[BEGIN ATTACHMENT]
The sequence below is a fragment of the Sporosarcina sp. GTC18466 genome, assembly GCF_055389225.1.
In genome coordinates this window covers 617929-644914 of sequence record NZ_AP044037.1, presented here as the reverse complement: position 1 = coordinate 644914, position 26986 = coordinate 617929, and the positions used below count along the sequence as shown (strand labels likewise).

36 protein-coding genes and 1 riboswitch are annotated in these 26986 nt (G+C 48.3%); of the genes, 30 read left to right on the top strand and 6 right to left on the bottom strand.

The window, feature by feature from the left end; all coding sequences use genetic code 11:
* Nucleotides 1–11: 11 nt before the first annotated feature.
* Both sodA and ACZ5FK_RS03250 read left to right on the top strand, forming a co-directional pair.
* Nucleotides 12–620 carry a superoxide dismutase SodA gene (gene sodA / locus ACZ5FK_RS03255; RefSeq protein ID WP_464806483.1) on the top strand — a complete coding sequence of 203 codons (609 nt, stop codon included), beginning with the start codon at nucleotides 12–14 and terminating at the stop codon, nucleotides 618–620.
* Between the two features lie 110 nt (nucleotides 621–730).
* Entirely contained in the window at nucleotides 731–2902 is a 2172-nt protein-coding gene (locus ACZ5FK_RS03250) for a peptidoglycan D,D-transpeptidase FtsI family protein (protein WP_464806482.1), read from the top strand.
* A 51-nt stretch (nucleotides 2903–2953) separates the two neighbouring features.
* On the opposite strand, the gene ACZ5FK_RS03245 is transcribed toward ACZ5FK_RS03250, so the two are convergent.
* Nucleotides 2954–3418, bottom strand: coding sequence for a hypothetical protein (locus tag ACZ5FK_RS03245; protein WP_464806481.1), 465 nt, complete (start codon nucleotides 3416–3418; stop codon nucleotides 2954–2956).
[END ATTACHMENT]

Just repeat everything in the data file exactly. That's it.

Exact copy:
The sequence below is a fragment of the Sporosarcina sp. GTC18466 genome, assembly GCF_055389225.1.
In genome coordinates this window covers 617929-644914 of sequence record NZ_AP044037.1, presented here as the reverse complement: position 1 = coordinate 644914, position 26986 = coordinate 617929, and the positions used below count along the sequence as shown (strand labels likewise).

36 protein-coding genes and 1 riboswitch are annotated in these 26986 nt (G+C 48.3%); of the genes, 30 read left to right on the top strand and 6 right to left on the bottom strand.

The window, feature by feature from the left end; all coding sequences use genetic code 11:
* Nucleotides 1–11: 11 nt before the first annotated feature.
* Both sodA and ACZ5FK_RS03250 read left to right on the top strand, forming a co-directional pair.
* Nucleotides 12–620 carry a superoxide dismutase SodA gene (gene sodA / locus ACZ5FK_RS03255; RefSeq protein ID WP_464806483.1) on the top strand — a complete coding sequence of 203 codons (609 nt, stop codon included), beginning with the start codon at nucleotides 12–14 and terminating at the stop codon, nucleotides 618–620.
* Between the two features lie 110 nt (nucleotides 621–730).
* Entirely contained in the window at nucleotides 731–2902 is a 2172-nt protein-coding gene (locus ACZ5FK_RS03250) for a peptidoglycan D,D-transpeptidase FtsI family protein (protein WP_464806482.1), read from the top strand.
* A 51-nt stretch (nucleotides 2903–2953) separates the two neighbouring features.
* On the opposite strand, the gene ACZ5FK_RS03245 is transcribed toward ACZ5FK_RS03250, so the two are convergent.
* Nucleotides 2954–3418, bottom strand: coding sequence for a hypothetical protein (locus tag ACZ5FK_RS03245; protein WP_464806481.1), 465 nt, complete (start codon nucleotides 3416–3418; stop codon nucleotides 2954–2956).